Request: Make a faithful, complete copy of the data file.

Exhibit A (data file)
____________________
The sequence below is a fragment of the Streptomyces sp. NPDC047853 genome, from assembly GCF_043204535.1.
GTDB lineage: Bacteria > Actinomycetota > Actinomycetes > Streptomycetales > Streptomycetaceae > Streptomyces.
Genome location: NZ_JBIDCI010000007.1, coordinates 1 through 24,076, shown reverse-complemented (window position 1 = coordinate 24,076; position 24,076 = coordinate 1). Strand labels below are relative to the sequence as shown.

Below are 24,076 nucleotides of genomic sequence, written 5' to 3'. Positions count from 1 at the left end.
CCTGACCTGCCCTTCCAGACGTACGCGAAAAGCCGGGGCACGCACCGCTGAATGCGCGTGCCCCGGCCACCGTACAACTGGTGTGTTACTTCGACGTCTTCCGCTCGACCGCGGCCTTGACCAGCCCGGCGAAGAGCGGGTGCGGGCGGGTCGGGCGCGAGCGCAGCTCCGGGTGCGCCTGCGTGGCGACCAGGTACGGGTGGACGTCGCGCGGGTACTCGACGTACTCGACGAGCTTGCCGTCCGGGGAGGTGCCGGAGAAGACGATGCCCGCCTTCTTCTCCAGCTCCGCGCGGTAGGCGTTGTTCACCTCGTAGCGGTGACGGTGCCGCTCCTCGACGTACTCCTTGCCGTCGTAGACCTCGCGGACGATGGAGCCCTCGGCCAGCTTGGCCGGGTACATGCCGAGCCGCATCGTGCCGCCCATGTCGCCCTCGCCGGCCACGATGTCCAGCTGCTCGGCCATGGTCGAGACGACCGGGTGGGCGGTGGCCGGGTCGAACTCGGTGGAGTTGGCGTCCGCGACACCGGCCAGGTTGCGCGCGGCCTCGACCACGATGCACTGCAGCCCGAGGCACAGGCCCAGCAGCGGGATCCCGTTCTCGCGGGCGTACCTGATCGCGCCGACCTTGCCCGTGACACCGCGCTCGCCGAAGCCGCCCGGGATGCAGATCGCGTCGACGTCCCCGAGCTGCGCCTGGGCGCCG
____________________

The sequence below is a fragment of the Streptomyces sp. NPDC047853 genome, from assembly GCF_043204535.1.
GTDB lineage: Bacteria > Actinomycetota > Actinomycetes > Streptomycetales > Streptomycetaceae > Streptomyces.
Genome location: NZ_JBIDCI010000007.1, coordinates 1 through 24,076, shown reverse-complemented (window position 1 = coordinate 24,076; position 24,076 = coordinate 1). Strand labels below are relative to the sequence as shown.

Below are 24,076 nucleotides of genomic sequence, written 5' to 3'. Positions count from 1 at the left end.
CCTGACCTGCCCTTCCAGACGTACGCGAAAAGCCGGGGCACGCACCGCTGAATGCGCGTGCCCCGGCCACCGTACAACTGGTGTGTTACTTCGACGTCTTCCGCTCGACCGCGGCCTTGACCAGCCCGGCGAAGAGCGGGTGCGGGCGGGTCGGGCGCGAGCGCAGCTCCGGGTGCGCCTGCGTGGCGACCAGGTACGGGTGGACGTCGCGCGGGTACTCGACGTACTCGACGAGCTTGCCGTCCGGGGAGGTGCCGGAGAAGACGATGCCCGCCTTCTTCTCCAGCTCCGCGCGGTAGGCGTTGTTCACCTCGTAGCGGTGACGGTGCCGCTCCTCGACGTACTCCTTGCCGTCGTAGACCTCGCGGACGATGGAGCCCTCGGCCAGCTTGGCCGGGTACATGCCGAGCCGCATCGTGCCGCCCATGTCGCCCTCGCCGGCCACGATGTCCAGCTGCTCGGCCATGGTCGAGACGACCGGGTGGGCGGTGGCCGGGTCGAACTCGGTGGAGTTGGCGTCCGCGACACCGGCCAGGTTGCGCGCGGCCTCGACCACGATGCACTGCAGCCCGAGGCACAGGCCCAGCAGCGGGATCCCGTTCTCGCGGGCGTACCTGATCGCGCCGACCTTGCCCGTGACACCGCGCTCGCCGAAGCCGCCCGGGATGCAGATCGCGTCGACGTCCCCGAGCTGCGCCTGGGCGCCG